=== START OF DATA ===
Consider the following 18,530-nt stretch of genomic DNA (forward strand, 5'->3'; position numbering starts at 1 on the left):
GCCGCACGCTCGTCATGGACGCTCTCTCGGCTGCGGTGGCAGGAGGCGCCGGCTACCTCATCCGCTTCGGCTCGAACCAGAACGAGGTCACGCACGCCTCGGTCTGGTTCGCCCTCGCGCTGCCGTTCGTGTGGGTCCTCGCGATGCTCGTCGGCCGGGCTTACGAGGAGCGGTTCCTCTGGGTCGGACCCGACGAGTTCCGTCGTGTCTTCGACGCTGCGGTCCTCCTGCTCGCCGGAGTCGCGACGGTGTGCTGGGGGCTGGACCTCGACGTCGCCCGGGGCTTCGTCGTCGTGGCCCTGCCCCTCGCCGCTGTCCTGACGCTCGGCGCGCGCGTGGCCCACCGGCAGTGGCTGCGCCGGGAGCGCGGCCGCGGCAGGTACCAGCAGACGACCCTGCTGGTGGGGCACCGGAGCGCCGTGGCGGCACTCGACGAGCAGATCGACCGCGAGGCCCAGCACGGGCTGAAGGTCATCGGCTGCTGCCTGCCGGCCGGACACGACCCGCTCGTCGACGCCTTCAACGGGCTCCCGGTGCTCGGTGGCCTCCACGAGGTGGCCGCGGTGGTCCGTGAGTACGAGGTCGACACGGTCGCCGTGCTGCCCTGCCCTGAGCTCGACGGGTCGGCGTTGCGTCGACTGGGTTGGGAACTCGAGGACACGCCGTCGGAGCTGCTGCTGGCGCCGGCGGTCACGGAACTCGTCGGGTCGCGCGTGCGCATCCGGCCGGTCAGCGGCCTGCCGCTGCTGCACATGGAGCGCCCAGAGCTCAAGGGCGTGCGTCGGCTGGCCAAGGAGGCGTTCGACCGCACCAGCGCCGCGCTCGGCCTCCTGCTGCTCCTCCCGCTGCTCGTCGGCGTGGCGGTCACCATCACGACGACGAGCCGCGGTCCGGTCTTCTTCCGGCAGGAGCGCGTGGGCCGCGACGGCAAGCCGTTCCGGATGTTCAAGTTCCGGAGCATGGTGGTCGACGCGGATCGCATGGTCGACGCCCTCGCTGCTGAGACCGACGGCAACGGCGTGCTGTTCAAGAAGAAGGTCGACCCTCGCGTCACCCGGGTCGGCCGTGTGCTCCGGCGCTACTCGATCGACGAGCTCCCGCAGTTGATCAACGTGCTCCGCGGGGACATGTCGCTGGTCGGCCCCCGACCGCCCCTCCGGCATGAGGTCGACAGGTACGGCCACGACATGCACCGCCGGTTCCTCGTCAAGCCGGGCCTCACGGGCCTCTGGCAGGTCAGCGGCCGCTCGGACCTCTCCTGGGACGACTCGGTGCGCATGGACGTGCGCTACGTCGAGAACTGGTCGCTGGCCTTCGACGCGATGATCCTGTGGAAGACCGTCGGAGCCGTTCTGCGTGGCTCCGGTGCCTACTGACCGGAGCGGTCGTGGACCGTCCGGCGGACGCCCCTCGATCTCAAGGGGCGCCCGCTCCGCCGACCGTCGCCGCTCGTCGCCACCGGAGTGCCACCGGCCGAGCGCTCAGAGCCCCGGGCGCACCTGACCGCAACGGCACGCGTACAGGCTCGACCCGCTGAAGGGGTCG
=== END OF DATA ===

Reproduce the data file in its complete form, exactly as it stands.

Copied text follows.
Consider the following 18,530-nt stretch of genomic DNA (forward strand, 5'->3'; position numbering starts at 1 on the left):
GCCGCACGCTCGTCATGGACGCTCTCTCGGCTGCGGTGGCAGGAGGCGCCGGCTACCTCATCCGCTTCGGCTCGAACCAGAACGAGGTCACGCACGCCTCGGTCTGGTTCGCCCTCGCGCTGCCGTTCGTGTGGGTCCTCGCGATGCTCGTCGGCCGGGCTTACGAGGAGCGGTTCCTCTGGGTCGGACCCGACGAGTTCCGTCGTGTCTTCGACGCTGCGGTCCTCCTGCTCGCCGGAGTCGCGACGGTGTGCTGGGGGCTGGACCTCGACGTCGCCCGGGGCTTCGTCGTCGTGGCCCTGCCCCTCGCCGCTGTCCTGACGCTCGGCGCGCGCGTGGCCCACCGGCAGTGGCTGCGCCGGGAGCGCGGCCGCGGCAGGTACCAGCAGACGACCCTGCTGGTGGGGCACCGGAGCGCCGTGGCGGCACTCGACGAGCAGATCGACCGCGAGGCCCAGCACGGGCTGAAGGTCATCGGCTGCTGCCTGCCGGCCGGACACGACCCGCTCGTCGACGCCTTCAACGGGCTCCCGGTGCTCGGTGGCCTCCACGAGGTGGCCGCGGTGGTCCGTGAGTACGAGGTCGACACGGTCGCCGTGCTGCCCTGCCCTGAGCTCGACGGGTCGGCGTTGCGTCGACTGGGTTGGGAACTCGAGGACACGCCGTCGGAGCTGCTGCTGGCGCCGGCGGTCACGGAACTCGTCGGGTCGCGCGTGCGCATCCGGCCGGTCAGCGGCCTGCCGCTGCTGCACATGGAGCGCCCAGAGCTCAAGGGCGTGCGTCGGCTGGCCAAGGAGGCGTTCGACCGCACCAGCGCCGCGCTCGGCCTCCTGCTGCTCCTCCCGCTGCTCGTCGGCGTGGCGGTCACCATCACGACGACGAGCCGCGGTCCGGTCTTCTTCCGGCAGGAGCGCGTGGGCCGCGACGGCAAGCCGTTCCGGATGTTCAAGTTCCGGAGCATGGTGGTCGACGCGGATCGCATGGTCGACGCCCTCGCTGCTGAGACCGACGGCAACGGCGTGCTGTTCAAGAAGAAGGTCGACCCTCGCGTCACCCGGGTCGGCCGTGTGCTCCGGCGCTACTCGATCGACGAGCTCCCGCAGTTGATCAACGTGCTCCGCGGGGACATGTCGCTGGTCGGCCCCCGACCGCCCCTCCGGCATGAGGTCGACAGGTACGGCCACGACATGCACCGCCGGTTCCTCGTCAAGCCGGGCCTCACGGGCCTCTGGCAGGTCAGCGGCCGCTCGGACCTCTCCTGGGACGACTCGGTGCGCATGGACGTGCGCTACGTCGAGAACTGGTCGCTGGCCTTCGACGCGATGATCCTGTGGAAGACCGTCGGAGCCGTTCTGCGTGGCTCCGGTGCCTACTGACCGGAGCGGTCGTGGACCGTCCGGCGGACGCCCCTCGATCTCAAGGGGCGCCCGCTCCGCCGACCGTCGCCGCTCGTCGCCACCGGAGTGCCACCGGCCGAGCGCTCAGAGCCCCGGGCGCACCTGACCGCAACGGCACGCGTACAGGCTCGACCCGCTGAAGGGGTCG